Public-Private Partnerships Don’t Generate Revenue! (mostly)
Post date: Jan 19, 2012 10:56:54 PM
The Heritage Foundation has just published a report advocating greater use of public-private partnerships in transportation finance (“Can Public-Private Partnerships Fill the Transportation Funding Gap?”), the latest in a long string of reports in this vein from various groups. Without getting into the merits of P3s in general (most people agree that they have their place, although disagree about what that place is), I think it is critically important to realize that public-private partnerships, in general, don’t generate revenue.
In the simplest terms, highway revenue comes from only three sources: taxes, tolls, and other people’s money (OPM). From the perspective of a transportation agency, OPM is always the best source, but also the rarest. Occasionally developers can be required or induced to build a piece of public infrastructure, although this usually is only what is needed to mitigate the costs they are imposing on the system.
P3s don’t normally involve contributions from the private sector. They are typically large and complex debt instruments, which must be paid back from new or increased tolls. Using P3s to “fill the transportation funding gap” doesn’t mean getting free money from private sources. It means shifting the overall mix of transportation funding away from taxation and toward tolling.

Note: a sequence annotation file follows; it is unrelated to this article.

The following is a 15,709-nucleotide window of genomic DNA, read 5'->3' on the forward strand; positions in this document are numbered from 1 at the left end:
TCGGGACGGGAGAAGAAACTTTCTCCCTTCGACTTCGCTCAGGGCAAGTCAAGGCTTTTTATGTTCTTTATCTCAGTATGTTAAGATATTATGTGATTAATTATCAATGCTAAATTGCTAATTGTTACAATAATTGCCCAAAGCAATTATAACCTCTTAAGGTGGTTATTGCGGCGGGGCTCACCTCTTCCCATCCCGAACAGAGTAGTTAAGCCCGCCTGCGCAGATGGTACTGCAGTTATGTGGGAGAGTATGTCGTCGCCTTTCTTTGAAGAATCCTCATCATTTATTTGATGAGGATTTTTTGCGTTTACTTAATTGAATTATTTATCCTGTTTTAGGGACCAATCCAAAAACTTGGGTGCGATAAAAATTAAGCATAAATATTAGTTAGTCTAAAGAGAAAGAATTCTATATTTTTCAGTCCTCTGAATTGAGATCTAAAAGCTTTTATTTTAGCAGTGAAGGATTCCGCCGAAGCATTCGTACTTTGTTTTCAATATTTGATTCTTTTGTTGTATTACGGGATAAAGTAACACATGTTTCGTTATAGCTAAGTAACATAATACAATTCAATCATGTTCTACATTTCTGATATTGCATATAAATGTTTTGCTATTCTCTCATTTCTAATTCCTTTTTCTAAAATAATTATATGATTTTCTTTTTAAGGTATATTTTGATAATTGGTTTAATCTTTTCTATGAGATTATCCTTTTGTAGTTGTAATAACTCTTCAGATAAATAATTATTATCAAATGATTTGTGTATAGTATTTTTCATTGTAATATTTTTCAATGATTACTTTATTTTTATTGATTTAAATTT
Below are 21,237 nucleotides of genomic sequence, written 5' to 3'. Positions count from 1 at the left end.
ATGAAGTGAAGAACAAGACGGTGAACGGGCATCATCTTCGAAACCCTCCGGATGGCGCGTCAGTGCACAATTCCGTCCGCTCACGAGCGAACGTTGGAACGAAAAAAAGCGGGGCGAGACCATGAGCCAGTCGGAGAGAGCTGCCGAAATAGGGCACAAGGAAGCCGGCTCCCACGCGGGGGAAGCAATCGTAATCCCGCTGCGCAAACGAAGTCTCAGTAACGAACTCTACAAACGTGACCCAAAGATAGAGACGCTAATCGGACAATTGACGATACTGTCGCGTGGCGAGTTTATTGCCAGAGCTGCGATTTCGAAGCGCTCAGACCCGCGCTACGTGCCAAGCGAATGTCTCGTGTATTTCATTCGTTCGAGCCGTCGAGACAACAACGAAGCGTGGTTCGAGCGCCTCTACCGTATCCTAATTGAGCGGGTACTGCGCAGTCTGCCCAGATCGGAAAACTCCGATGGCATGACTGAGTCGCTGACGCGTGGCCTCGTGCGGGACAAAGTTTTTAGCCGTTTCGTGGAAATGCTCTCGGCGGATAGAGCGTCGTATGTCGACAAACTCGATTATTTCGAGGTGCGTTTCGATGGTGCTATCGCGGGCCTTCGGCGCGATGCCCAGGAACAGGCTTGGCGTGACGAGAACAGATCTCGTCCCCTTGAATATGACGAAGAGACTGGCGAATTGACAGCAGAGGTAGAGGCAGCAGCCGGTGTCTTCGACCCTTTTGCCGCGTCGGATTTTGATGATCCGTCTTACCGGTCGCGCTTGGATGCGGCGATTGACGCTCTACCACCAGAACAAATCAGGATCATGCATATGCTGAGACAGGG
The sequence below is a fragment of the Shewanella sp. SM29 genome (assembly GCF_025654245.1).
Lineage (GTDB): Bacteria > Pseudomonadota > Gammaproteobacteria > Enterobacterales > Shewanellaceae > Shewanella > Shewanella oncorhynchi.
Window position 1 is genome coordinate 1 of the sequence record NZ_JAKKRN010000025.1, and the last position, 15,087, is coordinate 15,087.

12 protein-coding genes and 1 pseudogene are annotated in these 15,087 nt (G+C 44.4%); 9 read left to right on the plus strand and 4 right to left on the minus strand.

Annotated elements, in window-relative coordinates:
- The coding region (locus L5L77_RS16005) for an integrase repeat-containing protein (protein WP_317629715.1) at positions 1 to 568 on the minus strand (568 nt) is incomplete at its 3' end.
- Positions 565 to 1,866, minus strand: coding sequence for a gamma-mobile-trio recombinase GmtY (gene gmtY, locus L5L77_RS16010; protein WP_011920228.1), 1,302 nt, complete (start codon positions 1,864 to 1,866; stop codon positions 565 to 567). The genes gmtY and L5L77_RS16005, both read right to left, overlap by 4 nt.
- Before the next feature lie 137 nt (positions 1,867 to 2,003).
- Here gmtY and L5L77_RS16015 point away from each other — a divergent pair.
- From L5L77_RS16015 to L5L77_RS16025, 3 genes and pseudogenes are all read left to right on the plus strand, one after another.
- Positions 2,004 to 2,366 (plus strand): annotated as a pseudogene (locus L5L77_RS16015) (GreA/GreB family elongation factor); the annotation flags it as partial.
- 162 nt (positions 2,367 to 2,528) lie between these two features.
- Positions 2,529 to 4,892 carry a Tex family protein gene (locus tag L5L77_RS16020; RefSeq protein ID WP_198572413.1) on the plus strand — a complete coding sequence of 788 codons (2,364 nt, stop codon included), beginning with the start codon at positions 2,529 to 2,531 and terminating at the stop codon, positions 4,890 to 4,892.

The Heritage paper, in its talking points, refers to the search for “non-tax sources of revenues” in one place, at another place states that “P3s…have raised hundreds of millions of dollars”, and at another place states that they can “be a promising approach for generating additional funds.” There is no talking point making it clear that the “additional funds” which are generated are borrowed funds and that the “non-tax sources of revenues” are new and higher tolls paid by the traveling public to pay off those debts.
In fairness, anyone who reads the whole paper carefully will understand that tolling is what they are advocating, but the top level presentation doesn’t say it, reinforcing the confusion on this issue.